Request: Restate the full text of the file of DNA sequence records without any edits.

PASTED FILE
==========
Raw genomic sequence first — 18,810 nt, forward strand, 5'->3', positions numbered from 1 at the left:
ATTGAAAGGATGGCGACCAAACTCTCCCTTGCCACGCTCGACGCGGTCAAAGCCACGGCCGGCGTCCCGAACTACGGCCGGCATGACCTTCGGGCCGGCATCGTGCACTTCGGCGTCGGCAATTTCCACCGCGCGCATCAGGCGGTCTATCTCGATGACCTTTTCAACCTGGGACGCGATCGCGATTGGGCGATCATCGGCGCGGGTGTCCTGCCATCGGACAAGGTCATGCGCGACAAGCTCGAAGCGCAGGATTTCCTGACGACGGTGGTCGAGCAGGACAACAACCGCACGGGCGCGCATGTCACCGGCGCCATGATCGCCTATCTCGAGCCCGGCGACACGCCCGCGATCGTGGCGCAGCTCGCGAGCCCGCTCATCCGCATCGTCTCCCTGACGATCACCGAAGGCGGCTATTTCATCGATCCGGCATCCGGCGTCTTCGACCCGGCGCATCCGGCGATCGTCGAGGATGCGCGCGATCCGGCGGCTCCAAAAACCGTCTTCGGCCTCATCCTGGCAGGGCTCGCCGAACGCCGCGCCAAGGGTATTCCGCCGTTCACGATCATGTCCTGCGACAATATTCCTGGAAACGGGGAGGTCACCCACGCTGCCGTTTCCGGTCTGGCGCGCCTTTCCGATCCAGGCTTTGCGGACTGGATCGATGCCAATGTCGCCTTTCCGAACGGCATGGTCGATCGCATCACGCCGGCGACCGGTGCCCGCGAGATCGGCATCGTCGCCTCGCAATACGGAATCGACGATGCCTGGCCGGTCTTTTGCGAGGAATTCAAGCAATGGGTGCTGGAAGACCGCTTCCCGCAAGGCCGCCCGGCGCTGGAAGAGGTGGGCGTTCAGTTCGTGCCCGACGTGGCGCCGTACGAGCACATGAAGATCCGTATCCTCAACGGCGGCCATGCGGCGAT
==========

Raw genomic sequence first — 18,810 nt, forward strand, 5'->3', positions numbered from 1 at the left:
ATTGAAAGGATGGCGACCAAACTCTCCCTTGCCACGCTCGACGCGGTCAAAGCCACGGCCGGCGTCCCGAACTACGGCCGGCATGACCTTCGGGCCGGCATCGTGCACTTCGGCGTCGGCAATTTCCACCGCGCGCATCAGGCGGTCTATCTCGATGACCTTTTCAACCTGGGACGCGATCGCGATTGGGCGATCATCGGCGCGGGTGTCCTGCCATCGGACAAGGTCATGCGCGACAAGCTCGAAGCGCAGGATTTCCTGACGACGGTGGTCGAGCAGGACAACAACCGCACGGGCGCGCATGTCACCGGCGCCATGATCGCCTATCTCGAGCCCGGCGACACGCCCGCGATCGTGGCGCAGCTCGCGAGCCCGCTCATCCGCATCGTCTCCCTGACGATCACCGAAGGCGGCTATTTCATCGATCCGGCATCCGGCGTCTTCGACCCGGCGCATCCGGCGATCGTCGAGGATGCGCGCGATCCGGCGGCTCCAAAAACCGTCTTCGGCCTCATCCTGGCAGGGCTCGCCGAACGCCGCGCCAAGGGTATTCCGCCGTTCACGATCATGTCCTGCGACAATATTCCTGGAAACGGGGAGGTCACCCACGCTGCCGTTTCCGGTCTGGCGCGCCTTTCCGATCCAGGCTTTGCGGACTGGATCGATGCCAATGTCGCCTTTCCGAACGGCATGGTCGATCGCATCACGCCGGCGACCGGTGCCCGCGAGATCGGCATCGTCGCCTCGCAATACGGAATCGACGATGCCTGGCCGGTCTTTTGCGAGGAATTCAAGCAATGGGTGCTGGAAGACCGCTTCCCGCAAGGCCGCCCGGCGCTGGAAGAGGTGGGCGTTCAGTTCGTGCCCGACGTGGCGCCGTACGAGCACATGAAGATCCGTATCCTCAACGGCGGCCATGCGGCGAT